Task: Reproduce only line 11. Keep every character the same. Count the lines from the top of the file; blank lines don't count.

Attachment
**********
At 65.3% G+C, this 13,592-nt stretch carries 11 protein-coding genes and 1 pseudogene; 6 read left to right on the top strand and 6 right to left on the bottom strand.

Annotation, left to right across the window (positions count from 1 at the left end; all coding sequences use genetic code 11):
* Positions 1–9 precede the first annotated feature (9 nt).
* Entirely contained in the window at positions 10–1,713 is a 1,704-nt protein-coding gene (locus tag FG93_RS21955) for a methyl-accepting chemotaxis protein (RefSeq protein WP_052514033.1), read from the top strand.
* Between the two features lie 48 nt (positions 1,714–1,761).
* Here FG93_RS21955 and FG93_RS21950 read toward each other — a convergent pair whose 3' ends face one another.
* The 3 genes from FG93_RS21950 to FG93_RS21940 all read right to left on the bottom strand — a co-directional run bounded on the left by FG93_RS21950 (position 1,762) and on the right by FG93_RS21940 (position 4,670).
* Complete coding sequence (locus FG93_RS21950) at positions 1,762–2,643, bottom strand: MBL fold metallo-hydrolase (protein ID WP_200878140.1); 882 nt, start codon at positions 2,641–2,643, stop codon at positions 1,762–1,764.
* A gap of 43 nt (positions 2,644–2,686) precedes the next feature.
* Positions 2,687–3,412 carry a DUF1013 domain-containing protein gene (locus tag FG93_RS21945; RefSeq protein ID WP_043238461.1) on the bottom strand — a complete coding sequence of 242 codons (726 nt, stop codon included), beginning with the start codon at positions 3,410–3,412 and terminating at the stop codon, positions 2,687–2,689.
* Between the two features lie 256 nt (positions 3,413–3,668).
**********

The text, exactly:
* Between the two features lie 256 nt (positions 3,413–3,668).